The internet loves little more than to gawk at the culinary horrors of TikTok, and the latest one making the rounds features “Sleepy Chicken,” which involves cooking chicken breasts in a neon sea of cough syrup.
The online articles about it gasp at the dangers of the supposed trend, interviewing doctors about the potential harm and making vague allusions to how widespread and horrifying it is. (And to be clear: Do not do this—it is not a great plan from a poison safety standpoint.) But none seem to demonstrate any actual evidence that people tried to cook their chicken in cough syrup and actually ate it.
At least one person cooked the dish: The original video demonstrating sleepy chicken came out in 2020, from what is clearly a satire account—in another video, he grocery shops dressed as a banana and tries to pay in “banana cash.” His pioneering recipe for sleepy chicken involves measurements such as “four-thirds of a bottle,” techniques like pouring the used cough syrup back into the bottle, and instructions to boil for “five to 30 minutes.” The finished dish includes obviously still-raw chicken, now an iridescent bluish-green shade. It did not include footage of anyone eating it.
Like the time Gen Z took heat for not believing birds are real and the whole “TidePod challenge” era, little evidence exists that anyone has actually consumed sleepy chicken. Certainly, as the doctors interviewed by horrified writers at the NY Post and Newsweek explain, it would be a terrible idea. Cooking concentrates the medicine making it easy to take too much. And anyone who lived through the “robotripping” era of drugs (which, unfortunately, was a real thing) can tell you: It is a no-good, very bad idea.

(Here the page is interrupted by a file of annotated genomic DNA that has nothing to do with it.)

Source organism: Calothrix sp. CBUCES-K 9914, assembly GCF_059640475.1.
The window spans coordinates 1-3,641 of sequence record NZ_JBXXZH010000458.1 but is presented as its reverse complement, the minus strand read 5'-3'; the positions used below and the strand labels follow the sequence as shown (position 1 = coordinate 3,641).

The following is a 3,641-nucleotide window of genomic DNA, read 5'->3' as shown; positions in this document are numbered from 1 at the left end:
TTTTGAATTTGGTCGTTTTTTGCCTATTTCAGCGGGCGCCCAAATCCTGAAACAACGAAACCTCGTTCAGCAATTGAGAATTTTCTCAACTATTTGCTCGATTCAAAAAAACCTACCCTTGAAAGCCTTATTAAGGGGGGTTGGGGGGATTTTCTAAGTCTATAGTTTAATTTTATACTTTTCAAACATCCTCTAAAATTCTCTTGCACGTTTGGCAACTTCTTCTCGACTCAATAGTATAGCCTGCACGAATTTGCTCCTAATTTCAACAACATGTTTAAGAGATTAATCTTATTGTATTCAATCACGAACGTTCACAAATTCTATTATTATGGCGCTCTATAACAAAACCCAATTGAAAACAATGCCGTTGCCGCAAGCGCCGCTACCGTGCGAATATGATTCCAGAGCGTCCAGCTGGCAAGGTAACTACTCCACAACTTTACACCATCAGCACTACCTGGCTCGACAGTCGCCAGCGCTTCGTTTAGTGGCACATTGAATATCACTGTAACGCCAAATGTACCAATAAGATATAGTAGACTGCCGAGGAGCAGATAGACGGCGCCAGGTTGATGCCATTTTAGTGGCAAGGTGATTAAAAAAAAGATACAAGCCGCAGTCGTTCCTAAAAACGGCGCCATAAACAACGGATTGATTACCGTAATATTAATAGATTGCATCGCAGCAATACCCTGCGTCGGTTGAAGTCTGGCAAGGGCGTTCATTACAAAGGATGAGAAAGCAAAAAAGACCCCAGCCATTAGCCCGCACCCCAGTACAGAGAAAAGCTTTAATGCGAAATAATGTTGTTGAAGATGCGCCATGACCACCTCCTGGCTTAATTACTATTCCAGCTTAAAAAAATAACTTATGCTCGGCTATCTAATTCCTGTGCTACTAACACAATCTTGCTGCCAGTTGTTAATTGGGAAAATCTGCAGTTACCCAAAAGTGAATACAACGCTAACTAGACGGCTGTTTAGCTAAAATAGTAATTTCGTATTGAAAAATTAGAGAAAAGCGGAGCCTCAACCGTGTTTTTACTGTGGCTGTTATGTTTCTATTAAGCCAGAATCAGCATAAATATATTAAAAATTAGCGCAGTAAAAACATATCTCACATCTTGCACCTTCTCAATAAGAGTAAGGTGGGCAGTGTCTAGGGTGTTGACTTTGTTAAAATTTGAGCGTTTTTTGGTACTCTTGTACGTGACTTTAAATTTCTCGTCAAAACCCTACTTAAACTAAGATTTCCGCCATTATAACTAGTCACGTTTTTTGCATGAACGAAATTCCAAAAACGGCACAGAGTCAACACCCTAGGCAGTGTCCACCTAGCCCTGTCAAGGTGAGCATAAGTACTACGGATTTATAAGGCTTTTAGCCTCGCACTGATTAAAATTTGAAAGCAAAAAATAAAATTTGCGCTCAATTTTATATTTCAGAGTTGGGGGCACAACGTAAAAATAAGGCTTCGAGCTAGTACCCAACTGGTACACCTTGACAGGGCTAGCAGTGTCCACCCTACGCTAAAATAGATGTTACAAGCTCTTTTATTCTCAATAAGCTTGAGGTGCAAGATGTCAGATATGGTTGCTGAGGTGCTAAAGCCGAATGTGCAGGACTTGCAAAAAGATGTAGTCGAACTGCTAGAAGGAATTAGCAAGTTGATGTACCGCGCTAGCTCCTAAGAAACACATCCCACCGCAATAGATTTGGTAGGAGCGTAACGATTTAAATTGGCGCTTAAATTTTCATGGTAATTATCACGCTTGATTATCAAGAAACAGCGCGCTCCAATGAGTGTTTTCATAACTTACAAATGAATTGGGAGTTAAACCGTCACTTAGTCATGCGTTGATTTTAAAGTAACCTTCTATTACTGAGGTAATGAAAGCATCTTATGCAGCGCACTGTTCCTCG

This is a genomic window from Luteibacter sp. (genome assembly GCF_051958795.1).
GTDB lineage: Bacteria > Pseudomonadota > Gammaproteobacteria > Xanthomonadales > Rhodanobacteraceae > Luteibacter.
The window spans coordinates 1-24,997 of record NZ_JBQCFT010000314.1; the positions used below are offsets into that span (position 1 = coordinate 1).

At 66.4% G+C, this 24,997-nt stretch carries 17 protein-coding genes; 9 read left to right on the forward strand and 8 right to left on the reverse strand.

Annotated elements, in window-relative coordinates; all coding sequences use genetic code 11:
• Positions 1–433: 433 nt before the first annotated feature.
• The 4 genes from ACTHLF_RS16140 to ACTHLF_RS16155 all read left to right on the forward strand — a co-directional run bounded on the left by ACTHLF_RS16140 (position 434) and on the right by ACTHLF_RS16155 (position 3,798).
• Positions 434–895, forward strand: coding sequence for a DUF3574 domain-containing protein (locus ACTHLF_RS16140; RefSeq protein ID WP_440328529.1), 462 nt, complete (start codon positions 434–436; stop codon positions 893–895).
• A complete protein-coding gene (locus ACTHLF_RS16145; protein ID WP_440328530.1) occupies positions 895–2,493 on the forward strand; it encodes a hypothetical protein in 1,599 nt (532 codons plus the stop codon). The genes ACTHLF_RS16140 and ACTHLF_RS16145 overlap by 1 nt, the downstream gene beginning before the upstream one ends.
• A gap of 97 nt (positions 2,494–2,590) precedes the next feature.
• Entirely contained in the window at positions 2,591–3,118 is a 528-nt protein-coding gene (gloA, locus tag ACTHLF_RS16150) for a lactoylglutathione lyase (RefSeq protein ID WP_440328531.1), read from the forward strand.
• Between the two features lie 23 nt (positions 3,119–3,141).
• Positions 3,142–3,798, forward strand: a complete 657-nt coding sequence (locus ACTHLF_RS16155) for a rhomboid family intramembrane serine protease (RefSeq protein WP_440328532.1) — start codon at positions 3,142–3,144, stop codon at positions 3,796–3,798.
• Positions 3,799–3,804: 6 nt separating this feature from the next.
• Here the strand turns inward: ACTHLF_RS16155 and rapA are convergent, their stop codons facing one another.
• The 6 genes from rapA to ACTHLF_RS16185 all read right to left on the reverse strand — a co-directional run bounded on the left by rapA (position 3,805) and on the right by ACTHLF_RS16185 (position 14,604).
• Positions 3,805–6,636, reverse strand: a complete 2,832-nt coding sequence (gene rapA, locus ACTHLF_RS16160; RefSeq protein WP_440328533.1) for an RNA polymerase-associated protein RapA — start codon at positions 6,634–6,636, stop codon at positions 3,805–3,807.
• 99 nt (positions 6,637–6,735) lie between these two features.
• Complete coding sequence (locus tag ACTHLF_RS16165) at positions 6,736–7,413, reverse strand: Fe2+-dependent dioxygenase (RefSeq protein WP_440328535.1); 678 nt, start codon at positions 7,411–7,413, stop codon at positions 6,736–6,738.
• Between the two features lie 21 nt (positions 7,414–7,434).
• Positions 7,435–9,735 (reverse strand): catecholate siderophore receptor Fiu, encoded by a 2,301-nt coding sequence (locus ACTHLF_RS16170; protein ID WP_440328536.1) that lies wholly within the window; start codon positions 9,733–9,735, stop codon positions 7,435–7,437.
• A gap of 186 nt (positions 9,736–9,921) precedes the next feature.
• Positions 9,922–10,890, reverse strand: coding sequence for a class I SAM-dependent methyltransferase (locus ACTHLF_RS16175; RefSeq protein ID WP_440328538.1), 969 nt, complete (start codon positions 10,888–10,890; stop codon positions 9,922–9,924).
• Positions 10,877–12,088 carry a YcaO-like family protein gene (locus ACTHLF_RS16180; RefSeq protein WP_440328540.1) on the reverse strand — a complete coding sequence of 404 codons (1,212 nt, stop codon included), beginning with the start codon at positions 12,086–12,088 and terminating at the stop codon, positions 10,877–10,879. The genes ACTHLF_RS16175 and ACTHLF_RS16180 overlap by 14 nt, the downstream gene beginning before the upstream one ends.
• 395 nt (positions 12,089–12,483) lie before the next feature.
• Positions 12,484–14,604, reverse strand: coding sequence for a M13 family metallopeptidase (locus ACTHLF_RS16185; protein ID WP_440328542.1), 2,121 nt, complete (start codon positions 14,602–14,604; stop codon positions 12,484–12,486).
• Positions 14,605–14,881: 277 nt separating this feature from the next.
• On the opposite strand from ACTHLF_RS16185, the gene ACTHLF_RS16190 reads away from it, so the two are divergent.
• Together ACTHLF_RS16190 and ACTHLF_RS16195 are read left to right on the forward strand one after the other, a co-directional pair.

Thankfully, nobody seems to be truly ingesting the disgusting “Sleepy Chicken” and if you search TikTok with that hashtag, the results include about 10 percent people horrified at the supposed trend and 90 percent people showing off their pet chickens taking a nap, which is an excellent trend that does deserve the internet’s attention.
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